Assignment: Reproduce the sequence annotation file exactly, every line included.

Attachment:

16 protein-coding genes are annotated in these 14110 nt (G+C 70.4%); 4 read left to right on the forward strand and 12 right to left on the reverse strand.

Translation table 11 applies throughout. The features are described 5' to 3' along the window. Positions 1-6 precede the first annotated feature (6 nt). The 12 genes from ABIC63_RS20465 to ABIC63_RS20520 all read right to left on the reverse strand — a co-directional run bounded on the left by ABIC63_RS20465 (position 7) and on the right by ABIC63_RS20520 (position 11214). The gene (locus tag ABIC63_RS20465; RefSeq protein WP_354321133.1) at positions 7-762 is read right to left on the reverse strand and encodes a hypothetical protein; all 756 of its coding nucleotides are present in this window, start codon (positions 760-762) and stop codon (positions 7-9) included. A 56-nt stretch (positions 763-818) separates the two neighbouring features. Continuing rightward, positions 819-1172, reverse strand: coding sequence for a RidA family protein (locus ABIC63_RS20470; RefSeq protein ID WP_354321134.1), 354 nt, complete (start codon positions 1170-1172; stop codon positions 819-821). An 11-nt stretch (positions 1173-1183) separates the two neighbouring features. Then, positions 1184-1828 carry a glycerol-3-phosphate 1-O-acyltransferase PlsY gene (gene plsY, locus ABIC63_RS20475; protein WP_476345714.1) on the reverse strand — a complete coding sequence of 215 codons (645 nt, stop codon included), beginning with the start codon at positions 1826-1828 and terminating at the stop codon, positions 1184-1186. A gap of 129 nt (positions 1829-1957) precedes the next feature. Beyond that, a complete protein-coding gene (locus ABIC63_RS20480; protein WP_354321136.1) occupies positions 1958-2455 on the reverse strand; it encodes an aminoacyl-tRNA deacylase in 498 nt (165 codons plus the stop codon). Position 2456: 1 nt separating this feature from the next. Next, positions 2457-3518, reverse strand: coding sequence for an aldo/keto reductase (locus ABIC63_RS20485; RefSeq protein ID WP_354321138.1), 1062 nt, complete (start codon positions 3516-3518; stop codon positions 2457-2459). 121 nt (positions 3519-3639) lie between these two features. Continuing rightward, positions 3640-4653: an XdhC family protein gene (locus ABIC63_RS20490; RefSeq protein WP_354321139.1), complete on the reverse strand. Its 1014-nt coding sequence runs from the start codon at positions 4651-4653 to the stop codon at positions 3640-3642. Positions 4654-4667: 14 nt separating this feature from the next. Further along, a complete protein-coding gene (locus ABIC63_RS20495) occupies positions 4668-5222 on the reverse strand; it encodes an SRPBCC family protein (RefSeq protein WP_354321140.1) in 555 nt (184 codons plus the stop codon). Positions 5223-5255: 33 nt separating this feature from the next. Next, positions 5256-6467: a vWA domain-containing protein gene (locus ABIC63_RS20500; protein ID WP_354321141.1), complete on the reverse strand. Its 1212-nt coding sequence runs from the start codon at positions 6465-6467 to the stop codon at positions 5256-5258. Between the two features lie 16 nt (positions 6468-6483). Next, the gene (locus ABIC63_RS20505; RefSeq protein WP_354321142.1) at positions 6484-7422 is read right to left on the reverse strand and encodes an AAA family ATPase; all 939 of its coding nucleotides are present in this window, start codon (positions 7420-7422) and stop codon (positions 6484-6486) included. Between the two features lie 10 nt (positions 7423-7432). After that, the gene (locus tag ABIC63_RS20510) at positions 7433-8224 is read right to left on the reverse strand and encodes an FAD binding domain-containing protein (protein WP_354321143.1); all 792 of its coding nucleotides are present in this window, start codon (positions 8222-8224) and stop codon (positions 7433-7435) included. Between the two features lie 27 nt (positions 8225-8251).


16 protein-coding genes are annotated in these 14110 nt (G+C 70.4%); 4 read left to right on the forward strand and 12 right to left on the reverse strand.

Translation table 11 applies throughout. The features are described 5' to 3' along the window. Positions 1-6 precede the first annotated feature (6 nt). The 12 genes from ABIC63_RS20465 to ABIC63_RS20520 all read right to left on the reverse strand — a co-directional run bounded on the left by ABIC63_RS20465 (position 7) and on the right by ABIC63_RS20520 (position 11214). The gene (locus tag ABIC63_RS20465; RefSeq protein WP_354321133.1) at positions 7-762 is read right to left on the reverse strand and encodes a hypothetical protein; all 756 of its coding nucleotides are present in this window, start codon (positions 760-762) and stop codon (positions 7-9) included. A 56-nt stretch (positions 763-818) separates the two neighbouring features. Continuing rightward, positions 819-1172, reverse strand: coding sequence for a RidA family protein (locus ABIC63_RS20470; RefSeq protein ID WP_354321134.1), 354 nt, complete (start codon positions 1170-1172; stop codon positions 819-821). An 11-nt stretch (positions 1173-1183) separates the two neighbouring features. Then, positions 1184-1828 carry a glycerol-3-phosphate 1-O-acyltransferase PlsY gene (gene plsY, locus ABIC63_RS20475; protein WP_476345714.1) on the reverse strand — a complete coding sequence of 215 codons (645 nt, stop codon included), beginning with the start codon at positions 1826-1828 and terminating at the stop codon, positions 1184-1186. A gap of 129 nt (positions 1829-1957) precedes the next feature. Beyond that, a complete protein-coding gene (locus ABIC63_RS20480; protein WP_354321136.1) occupies positions 1958-2455 on the reverse strand; it encodes an aminoacyl-tRNA deacylase in 498 nt (165 codons plus the stop codon). Position 2456: 1 nt separating this feature from the next. Next, positions 2457-3518, reverse strand: coding sequence for an aldo/keto reductase (locus ABIC63_RS20485; RefSeq protein ID WP_354321138.1), 1062 nt, complete (start codon positions 3516-3518; stop codon positions 2457-2459). 121 nt (positions 3519-3639) lie between these two features. Continuing rightward, positions 3640-4653: an XdhC family protein gene (locus ABIC63_RS20490; RefSeq protein WP_354321139.1), complete on the reverse strand. Its 1014-nt coding sequence runs from the start codon at positions 4651-4653 to the stop codon at positions 3640-3642. Positions 4654-4667: 14 nt separating this feature from the next. Further along, a complete protein-coding gene (locus ABIC63_RS20495) occupies positions 4668-5222 on the reverse strand; it encodes an SRPBCC family protein (RefSeq protein WP_354321140.1) in 555 nt (184 codons plus the stop codon). Positions 5223-5255: 33 nt separating this feature from the next. Next, positions 5256-6467: a vWA domain-containing protein gene (locus ABIC63_RS20500; protein ID WP_354321141.1), complete on the reverse strand. Its 1212-nt coding sequence runs from the start codon at positions 6465-6467 to the stop codon at positions 5256-5258. Between the two features lie 16 nt (positions 6468-6483). Next, the gene (locus ABIC63_RS20505; RefSeq protein WP_354321142.1) at positions 6484-7422 is read right to left on the reverse strand and encodes an AAA family ATPase; all 939 of its coding nucleotides are present in this window, start codon (positions 7420-7422) and stop codon (positions 6484-6486) included. Between the two features lie 10 nt (positions 7423-7432). After that, the gene (locus tag ABIC63_RS20510) at positions 7433-8224 is read right to left on the reverse strand and encodes an FAD binding domain-containing protein (protein WP_354321143.1); all 792 of its coding nucleotides are present in this window, start codon (positions 8222-8224) and stop codon (positions 7433-7435) included. Between the two features lie 27 nt (positions 8225-8251).